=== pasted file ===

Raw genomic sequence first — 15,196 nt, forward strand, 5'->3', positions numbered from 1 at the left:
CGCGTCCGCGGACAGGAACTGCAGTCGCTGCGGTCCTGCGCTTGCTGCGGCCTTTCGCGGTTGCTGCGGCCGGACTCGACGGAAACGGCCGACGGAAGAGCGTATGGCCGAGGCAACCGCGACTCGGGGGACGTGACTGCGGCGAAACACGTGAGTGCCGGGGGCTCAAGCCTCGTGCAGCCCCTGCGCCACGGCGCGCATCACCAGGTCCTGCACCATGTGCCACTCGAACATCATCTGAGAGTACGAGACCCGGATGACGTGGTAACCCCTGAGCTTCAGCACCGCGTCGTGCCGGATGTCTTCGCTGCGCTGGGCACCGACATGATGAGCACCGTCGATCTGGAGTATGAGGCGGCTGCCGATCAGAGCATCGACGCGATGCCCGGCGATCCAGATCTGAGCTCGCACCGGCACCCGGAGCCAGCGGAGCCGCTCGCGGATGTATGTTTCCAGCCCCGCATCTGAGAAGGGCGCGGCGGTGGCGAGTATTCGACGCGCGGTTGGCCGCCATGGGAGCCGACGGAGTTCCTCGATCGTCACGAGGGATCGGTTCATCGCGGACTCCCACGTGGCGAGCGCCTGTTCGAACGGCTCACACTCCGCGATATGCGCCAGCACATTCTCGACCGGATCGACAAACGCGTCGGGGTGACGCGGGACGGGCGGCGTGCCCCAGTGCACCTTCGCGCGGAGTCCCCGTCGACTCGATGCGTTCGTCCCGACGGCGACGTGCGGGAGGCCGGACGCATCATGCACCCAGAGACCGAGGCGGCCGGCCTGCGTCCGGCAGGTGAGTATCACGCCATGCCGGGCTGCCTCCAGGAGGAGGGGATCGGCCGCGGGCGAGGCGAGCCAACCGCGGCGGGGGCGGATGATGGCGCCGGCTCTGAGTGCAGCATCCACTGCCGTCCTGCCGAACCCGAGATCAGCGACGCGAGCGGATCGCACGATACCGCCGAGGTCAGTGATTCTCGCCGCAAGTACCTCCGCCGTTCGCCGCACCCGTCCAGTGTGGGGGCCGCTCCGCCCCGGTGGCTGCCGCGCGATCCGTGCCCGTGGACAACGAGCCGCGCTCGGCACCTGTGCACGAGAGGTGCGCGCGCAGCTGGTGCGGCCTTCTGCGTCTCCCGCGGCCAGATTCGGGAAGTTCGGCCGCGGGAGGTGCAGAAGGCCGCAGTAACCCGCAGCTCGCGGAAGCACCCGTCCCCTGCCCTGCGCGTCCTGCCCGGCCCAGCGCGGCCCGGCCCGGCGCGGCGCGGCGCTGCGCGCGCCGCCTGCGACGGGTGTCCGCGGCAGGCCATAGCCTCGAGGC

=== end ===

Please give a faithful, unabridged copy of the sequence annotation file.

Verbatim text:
Raw genomic sequence first — 15,196 nt, forward strand, 5'->3', positions numbered from 1 at the left:
CGCGTCCGCGGACAGGAACTGCAGTCGCTGCGGTCCTGCGCTTGCTGCGGCCTTTCGCGGTTGCTGCGGCCGGACTCGACGGAAACGGCCGACGGAAGAGCGTATGGCCGAGGCAACCGCGACTCGGGGGACGTGACTGCGGCGAAACACGTGAGTGCCGGGGGCTCAAGCCTCGTGCAGCCCCTGCGCCACGGCGCGCATCACCAGGTCCTGCACCATGTGCCACTCGAACATCATCTGAGAGTACGAGACCCGGATGACGTGGTAACCCCTGAGCTTCAGCACCGCGTCGTGCCGGATGTCTTCGCTGCGCTGGGCACCGACATGATGAGCACCGTCGATCTGGAGTATGAGGCGGCTGCCGATCAGAGCATCGACGCGATGCCCGGCGATCCAGATCTGAGCTCGCACCGGCACCCGGAGCCAGCGGAGCCGCTCGCGGATGTATGTTTCCAGCCCCGCATCTGAGAAGGGCGCGGCGGTGGCGAGTATTCGACGCGCGGTTGGCCGCCATGGGAGCCGACGGAGTTCCTCGATCGTCACGAGGGATCGGTTCATCGCGGACTCCCACGTGGCGAGCGCCTGTTCGAACGGCTCACACTCCGCGATATGCGCCAGCACATTCTCGACCGGATCGACAAACGCGTCGGGGTGACGCGGGACGGGCGGCGTGCCCCAGTGCACCTTCGCGCGGAGTCCCCGTCGACTCGATGCGTTCGTCCCGACGGCGACGTGCGGGAGGCCGGACGCATCATGCACCCAGAGACCGAGGCGGCCGGCCTGCGTCCGGCAGGTGAGTATCACGCCATGCCGGGCTGCCTCCAGGAGGAGGGGATCGGCCGCGGGCGAGGCGAGCCAACCGCGGCGGGGGCGGATGATGGCGCCGGCTCTGAGTGCAGCATCCACTGCCGTCCTGCCGAACCCGAGATCAGCGACGCGAGCGGATCGCACGATACCGCCGAGGTCAGTGATTCTCGCCGCAAGTACCTCCGCCGTTCGCCGCACCCGTCCAGTGTGGGGGCCGCTCCGCCCCGGTGGCTGCCGCGCGATCCGTGCCCGTGGACAACGAGCCGCGCTCGGCACCTGTGCACGAGAGGTGCGCGCGCAGCTGGTGCGGCCTTCTGCGTCTCCCGCGGCCAGATTCGGGAAGTTCGGCCGCGGGAGGTGCAGAAGGCCGCAGTAACCCGCAGCTCGCGGAAGCACCCGTCCCCTGCCCTGCGCGTCCTGCCCGGCCCAGCGCGGCCCGGCCCGGCGCGGCGCGGCGCTGCGCGCGCCGCCTGCGACGGGTGTCCGCGGCAGGCCATAGCCTCGAGGC